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    Quote Originally Posted by Steve Pierce View Post
    The new stainless steel fittings from Univair are as follows:
    Top Wire, Upper Clevis (replaces 40521-008 ) U61341-003 $23.08
    Top wire, Lower Clevis (replaces 40521-007) U61341-002 $31.51
    Bottom Wire, Upper Clevis (replaces 40521-009) U61341-004 $33.23
    Bottom Wire, Lower Clevis (replaces 40521-010) U61341-000 $30.51
    Square Washer U81102-002 $4.21

    Aren't the stainless steel wire clevis required to comply with the AD for changing to round tail brace wires? Univair told me that they changed to Stainless Steel when that AD came out. I see Dakota Cub sells these wire clevis much cheaper so I'm assuming that they are steel. Which clevis is needed, the steel or stainless steel? Which is preferred???

  22. #22
    Steve Pierce's Avatar
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    Dakota'a are stainless. Stainless or steel are both acceptable but the steel, even when primed and painted eventually rust. Stainless doesn't and I have not seen any issues with them unless the special washer is not installed under the bolt and nut.
    Steve Pierce

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  23. #23

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    Got it. Thanks for the quick reply Steve.

    Kevin

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    By special washer you mean the ferrule or bushing that allows rotation of the clevis? I have seen these missing on quite a few Cubs, including one I bought recently. The previous mechanic, realizing that the bolt was kind of sloppy in the clevis, simply drilled the stabilizer for the next size bolt. Yow!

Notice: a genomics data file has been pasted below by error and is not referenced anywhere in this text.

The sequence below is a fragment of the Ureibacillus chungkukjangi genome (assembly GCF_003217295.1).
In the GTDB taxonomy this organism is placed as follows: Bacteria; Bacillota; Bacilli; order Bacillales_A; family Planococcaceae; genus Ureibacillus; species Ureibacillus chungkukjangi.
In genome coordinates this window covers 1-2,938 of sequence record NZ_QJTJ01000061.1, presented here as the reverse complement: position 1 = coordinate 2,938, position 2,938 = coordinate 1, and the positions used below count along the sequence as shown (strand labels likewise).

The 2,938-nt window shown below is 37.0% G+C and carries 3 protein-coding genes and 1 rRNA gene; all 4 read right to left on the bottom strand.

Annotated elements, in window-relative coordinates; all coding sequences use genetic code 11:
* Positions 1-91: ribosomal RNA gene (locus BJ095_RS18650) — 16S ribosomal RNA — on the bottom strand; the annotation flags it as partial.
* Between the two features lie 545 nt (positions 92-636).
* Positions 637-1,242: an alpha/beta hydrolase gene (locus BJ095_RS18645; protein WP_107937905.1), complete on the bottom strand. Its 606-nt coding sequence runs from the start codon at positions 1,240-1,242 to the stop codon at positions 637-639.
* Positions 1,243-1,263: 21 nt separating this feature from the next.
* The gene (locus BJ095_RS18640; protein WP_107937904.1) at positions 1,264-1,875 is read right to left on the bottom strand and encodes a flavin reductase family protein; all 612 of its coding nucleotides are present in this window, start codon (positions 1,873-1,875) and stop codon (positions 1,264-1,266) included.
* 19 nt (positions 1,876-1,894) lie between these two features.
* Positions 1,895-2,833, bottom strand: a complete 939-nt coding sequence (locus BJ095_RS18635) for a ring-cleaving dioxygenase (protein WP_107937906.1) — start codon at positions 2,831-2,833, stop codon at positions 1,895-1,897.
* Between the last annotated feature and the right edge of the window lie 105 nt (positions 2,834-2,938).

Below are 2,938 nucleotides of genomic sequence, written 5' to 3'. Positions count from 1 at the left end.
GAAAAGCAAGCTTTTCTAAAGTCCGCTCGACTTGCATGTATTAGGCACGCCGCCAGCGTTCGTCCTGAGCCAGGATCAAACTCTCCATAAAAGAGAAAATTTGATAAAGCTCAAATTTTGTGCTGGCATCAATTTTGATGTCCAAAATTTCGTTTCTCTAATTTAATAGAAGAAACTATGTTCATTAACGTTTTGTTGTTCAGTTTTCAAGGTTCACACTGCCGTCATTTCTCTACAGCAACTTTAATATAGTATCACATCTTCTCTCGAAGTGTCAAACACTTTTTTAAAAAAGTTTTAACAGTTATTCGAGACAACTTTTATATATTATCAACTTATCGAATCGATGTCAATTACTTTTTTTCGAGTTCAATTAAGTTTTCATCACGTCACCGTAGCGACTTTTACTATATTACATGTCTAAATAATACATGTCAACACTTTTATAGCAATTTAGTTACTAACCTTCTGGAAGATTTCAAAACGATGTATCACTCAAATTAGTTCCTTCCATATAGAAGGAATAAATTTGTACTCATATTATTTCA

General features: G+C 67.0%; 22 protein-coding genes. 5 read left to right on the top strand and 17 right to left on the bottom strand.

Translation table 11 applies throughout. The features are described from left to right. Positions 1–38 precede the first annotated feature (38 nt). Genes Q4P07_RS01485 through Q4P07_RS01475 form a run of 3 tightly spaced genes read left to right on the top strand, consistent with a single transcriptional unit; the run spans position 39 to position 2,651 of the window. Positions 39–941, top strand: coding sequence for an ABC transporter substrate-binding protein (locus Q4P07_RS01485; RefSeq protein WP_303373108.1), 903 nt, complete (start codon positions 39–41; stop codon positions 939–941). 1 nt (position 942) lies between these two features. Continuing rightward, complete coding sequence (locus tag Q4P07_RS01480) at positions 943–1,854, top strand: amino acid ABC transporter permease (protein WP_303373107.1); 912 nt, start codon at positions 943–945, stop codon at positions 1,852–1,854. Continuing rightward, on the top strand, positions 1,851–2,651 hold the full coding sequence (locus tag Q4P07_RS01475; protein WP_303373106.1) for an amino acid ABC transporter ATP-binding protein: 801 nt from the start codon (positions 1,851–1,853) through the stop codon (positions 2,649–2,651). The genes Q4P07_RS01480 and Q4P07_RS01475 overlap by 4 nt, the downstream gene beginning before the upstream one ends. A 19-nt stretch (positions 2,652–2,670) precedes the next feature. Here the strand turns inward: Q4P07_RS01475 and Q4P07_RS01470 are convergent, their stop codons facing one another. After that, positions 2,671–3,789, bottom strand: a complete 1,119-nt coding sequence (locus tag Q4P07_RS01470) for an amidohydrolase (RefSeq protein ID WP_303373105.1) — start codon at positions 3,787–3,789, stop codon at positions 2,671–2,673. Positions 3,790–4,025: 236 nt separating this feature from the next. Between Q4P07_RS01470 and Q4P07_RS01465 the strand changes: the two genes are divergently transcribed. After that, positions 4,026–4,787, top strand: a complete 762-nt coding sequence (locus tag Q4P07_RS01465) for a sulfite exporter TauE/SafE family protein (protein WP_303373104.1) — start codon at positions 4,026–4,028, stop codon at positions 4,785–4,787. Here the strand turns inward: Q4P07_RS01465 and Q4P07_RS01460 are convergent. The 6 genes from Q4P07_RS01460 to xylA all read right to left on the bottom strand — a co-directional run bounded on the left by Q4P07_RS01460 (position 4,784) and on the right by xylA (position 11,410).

25. #25
    Steve Pierce's Avatar
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    No, the square radius washer U81102-002 at the vertical fin.
    Steve Pierce

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  26. #26
    texmex's Avatar
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    The stainless steel clevis is excellent but the nipple and nut, shown to the right side of the photo above, are brass (I think). I had mine nickle platted by dodgy brothers, to give it the stainless look. Mine are looking ordinary only after a few years. What does everyone else do with theirs?

    If you haven't pulled your wires apart ever I'd recommend it. A few of mine at the time, were well worn.

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    Regarding post #1 asking about streamline tail wires vs round, I went to our local hobby store and found small aluminum streamline tubing in 3ft. Sections and slid them over the original round wires. I placed a small section of heat shrink at the top ends to hold it in place. The bottoms were left open in case any water gets in. So far (180) hrs, they have stayed in place, and I know in my mind they have to help the speed just a little. They have been a good conversation item any time someone looks at them. Sorry I don't have a picture of them, but I think they are a common item at a good hobby store. Larry v.

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    Cool idea. My curiosity be piqued, do the wires & tail shake less with the streamlines installed? Probably need a GoPro pointed backwards or a chase plane to see tho.

  29. #29